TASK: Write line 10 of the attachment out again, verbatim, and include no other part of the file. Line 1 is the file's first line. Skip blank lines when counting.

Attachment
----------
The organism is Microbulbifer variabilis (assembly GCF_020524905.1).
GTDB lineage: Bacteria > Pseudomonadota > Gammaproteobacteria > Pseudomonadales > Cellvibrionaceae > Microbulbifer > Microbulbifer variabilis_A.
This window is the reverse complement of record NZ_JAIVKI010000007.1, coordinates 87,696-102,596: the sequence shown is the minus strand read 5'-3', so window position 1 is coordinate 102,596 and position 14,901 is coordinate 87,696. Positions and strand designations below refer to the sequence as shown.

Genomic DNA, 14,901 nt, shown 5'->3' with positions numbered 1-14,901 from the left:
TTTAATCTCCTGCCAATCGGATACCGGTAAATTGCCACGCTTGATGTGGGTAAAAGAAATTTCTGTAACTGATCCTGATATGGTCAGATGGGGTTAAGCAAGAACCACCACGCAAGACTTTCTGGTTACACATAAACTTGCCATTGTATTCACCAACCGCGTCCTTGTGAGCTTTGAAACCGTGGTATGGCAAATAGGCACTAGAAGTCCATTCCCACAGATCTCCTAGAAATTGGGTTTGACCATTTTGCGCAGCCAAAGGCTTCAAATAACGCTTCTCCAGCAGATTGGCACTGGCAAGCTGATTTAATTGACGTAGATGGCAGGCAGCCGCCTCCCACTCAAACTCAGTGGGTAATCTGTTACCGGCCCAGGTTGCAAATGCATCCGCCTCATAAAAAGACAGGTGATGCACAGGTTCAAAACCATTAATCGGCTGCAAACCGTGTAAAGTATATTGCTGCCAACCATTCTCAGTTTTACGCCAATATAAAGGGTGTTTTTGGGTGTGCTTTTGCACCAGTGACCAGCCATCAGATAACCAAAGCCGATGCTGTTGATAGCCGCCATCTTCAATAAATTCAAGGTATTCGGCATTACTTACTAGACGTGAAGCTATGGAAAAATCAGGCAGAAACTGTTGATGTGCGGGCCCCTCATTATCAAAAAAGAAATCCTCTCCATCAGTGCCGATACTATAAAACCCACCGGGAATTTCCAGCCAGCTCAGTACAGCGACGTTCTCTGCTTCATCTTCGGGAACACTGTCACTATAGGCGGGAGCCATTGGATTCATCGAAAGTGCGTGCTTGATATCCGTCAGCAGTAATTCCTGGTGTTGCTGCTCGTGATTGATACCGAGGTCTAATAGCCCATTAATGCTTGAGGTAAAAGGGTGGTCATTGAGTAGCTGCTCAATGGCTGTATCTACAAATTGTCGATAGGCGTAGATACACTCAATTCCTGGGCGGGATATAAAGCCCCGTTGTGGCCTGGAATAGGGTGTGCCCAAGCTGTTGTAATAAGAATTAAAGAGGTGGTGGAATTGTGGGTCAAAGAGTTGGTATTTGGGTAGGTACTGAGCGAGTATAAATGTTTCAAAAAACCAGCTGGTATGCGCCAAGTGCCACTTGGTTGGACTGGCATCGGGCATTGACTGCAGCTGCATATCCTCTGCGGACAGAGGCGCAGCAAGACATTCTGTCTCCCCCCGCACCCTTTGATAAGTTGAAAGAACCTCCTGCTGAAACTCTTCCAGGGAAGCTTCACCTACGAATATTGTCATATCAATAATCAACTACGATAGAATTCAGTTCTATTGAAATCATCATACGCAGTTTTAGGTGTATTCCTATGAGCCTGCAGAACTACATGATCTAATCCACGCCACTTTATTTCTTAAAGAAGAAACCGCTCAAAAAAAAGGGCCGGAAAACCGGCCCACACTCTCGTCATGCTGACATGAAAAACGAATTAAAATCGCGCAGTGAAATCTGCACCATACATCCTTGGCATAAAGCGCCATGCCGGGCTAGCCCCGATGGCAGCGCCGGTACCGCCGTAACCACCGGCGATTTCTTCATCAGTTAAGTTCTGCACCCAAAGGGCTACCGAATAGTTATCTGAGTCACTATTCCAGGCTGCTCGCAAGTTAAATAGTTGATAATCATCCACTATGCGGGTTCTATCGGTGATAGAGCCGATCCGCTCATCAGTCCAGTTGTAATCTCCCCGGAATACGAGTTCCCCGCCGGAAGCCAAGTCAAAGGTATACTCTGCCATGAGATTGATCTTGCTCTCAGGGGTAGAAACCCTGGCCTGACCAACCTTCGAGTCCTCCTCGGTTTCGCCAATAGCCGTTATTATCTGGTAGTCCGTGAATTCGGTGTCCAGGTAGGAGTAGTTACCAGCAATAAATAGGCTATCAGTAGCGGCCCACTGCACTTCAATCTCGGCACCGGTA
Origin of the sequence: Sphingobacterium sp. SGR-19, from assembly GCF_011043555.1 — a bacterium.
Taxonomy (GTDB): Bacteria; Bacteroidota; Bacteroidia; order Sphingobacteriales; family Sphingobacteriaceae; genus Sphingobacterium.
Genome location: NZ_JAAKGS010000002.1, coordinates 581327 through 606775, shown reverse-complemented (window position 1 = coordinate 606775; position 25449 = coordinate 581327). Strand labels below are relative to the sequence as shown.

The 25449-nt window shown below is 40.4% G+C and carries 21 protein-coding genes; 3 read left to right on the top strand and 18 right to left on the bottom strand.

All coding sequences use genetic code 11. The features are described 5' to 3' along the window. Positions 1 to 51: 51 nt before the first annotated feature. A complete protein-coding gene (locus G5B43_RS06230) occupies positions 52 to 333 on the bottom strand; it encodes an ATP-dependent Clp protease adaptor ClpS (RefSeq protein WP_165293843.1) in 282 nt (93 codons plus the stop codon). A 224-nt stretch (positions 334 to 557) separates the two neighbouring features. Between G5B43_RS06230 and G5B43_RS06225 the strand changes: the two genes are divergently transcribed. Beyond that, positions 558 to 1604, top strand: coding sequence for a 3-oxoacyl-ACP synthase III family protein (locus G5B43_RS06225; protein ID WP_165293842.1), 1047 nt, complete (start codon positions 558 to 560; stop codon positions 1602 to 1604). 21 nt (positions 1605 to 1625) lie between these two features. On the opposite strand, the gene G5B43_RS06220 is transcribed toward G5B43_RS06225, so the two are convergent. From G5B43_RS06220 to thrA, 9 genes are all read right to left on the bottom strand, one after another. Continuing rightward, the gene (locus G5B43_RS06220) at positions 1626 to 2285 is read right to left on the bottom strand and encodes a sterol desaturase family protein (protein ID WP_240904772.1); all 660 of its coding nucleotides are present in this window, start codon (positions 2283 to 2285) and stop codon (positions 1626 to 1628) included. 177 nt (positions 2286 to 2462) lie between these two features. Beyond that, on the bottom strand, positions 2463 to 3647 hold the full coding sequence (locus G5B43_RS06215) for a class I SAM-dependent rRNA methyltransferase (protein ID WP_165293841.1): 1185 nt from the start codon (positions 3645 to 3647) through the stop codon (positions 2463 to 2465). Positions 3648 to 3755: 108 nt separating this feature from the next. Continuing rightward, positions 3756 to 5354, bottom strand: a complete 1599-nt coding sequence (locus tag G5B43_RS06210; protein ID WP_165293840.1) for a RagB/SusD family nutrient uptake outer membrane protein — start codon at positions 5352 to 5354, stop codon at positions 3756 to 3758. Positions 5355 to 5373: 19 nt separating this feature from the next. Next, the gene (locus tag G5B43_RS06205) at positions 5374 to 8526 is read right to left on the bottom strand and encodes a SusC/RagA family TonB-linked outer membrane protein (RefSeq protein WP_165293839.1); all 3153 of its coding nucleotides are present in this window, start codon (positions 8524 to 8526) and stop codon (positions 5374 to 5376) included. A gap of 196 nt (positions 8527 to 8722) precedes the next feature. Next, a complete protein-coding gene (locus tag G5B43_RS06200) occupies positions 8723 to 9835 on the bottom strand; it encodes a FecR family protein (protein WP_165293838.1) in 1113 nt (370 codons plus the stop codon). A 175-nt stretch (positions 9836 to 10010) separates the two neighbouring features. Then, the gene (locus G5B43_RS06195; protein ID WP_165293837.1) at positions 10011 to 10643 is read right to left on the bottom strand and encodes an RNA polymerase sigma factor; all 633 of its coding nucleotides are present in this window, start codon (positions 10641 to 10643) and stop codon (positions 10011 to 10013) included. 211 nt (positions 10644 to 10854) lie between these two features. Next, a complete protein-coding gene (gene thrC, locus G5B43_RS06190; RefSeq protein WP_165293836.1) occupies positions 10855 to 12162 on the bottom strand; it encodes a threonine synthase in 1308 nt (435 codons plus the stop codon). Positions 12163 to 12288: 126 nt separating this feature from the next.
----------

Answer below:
All coding sequences use genetic code 11. The features are described 5' to 3' along the window. Positions 1 to 51: 51 nt before the first annotated feature. A complete protein-coding gene (locus G5B43_RS06230) occupies positions 52 to 333 on the bottom strand; it encodes an ATP-dependent Clp protease adaptor ClpS (RefSeq protein WP_165293843.1) in 282 nt (93 codons plus the stop codon). A 224-nt stretch (positions 334 to 557) separates the two neighbouring features. Between G5B43_RS06230 and G5B43_RS06225 the strand changes: the two genes are divergently transcribed. Beyond that, positions 558 to 1604, top strand: coding sequence for a 3-oxoacyl-ACP synthase III family protein (locus G5B43_RS06225; protein ID WP_165293842.1), 1047 nt, complete (start codon positions 558 to 560; stop codon positions 1602 to 1604). 21 nt (positions 1605 to 1625) lie between these two features. On the opposite strand, the gene G5B43_RS06220 is transcribed toward G5B43_RS06225, so the two are convergent. From G5B43_RS06220 to thrA, 9 genes are all read right to left on the bottom strand, one after another. Continuing rightward, the gene (locus G5B43_RS06220) at positions 1626 to 2285 is read right to left on the bottom strand and encodes a sterol desaturase family protein (protein ID WP_240904772.1); all 660 of its coding nucleotides are present in this window, start codon (positions 2283 to 2285) and stop codon (positions 1626 to 1628) included. 177 nt (positions 2286 to 2462) lie between these two features. Beyond that, on the bottom strand, positions 2463 to 3647 hold the full coding sequence (locus G5B43_RS06215) for a class I SAM-dependent rRNA methyltransferase (protein ID WP_165293841.1): 1185 nt from the start codon (positions 3645 to 3647) through the stop codon (positions 2463 to 2465). Positions 3648 to 3755: 108 nt separating this feature from the next. Continuing rightward, positions 3756 to 5354, bottom strand: a complete 1599-nt coding sequence (locus tag G5B43_RS06210; protein ID WP_165293840.1) for a RagB/SusD family nutrient uptake outer membrane protein — start codon at positions 5352 to 5354, stop codon at positions 3756 to 3758. Positions 5355 to 5373: 19 nt separating this feature from the next. Next, the gene (locus tag G5B43_RS06205) at positions 5374 to 8526 is read right to left on the bottom strand and encodes a SusC/RagA family TonB-linked outer membrane protein (RefSeq protein WP_165293839.1); all 3153 of its coding nucleotides are present in this window, start codon (positions 8524 to 8526) and stop codon (positions 5374 to 5376) included. A gap of 196 nt (positions 8527 to 8722) precedes the next feature. Next, a complete protein-coding gene (locus tag G5B43_RS06200) occupies positions 8723 to 9835 on the bottom strand; it encodes a FecR family protein (protein WP_165293838.1) in 1113 nt (370 codons plus the stop codon). A 175-nt stretch (positions 9836 to 10010) separates the two neighbouring features. Then, the gene (locus G5B43_RS06195; protein ID WP_165293837.1) at positions 10011 to 10643 is read right to left on the bottom strand and encodes an RNA polymerase sigma factor; all 633 of its coding nucleotides are present in this window, start codon (positions 10641 to 10643) and stop codon (positions 10011 to 10013) included. 211 nt (positions 10644 to 10854) lie between these two features. Next, a complete protein-coding gene (gene thrC, locus G5B43_RS06190; RefSeq protein WP_165293836.1) occupies positions 10855 to 12162 on the bottom strand; it encodes a threonine synthase in 1308 nt (435 codons plus the stop codon). Positions 12163 to 12288: 126 nt separating this feature from the next.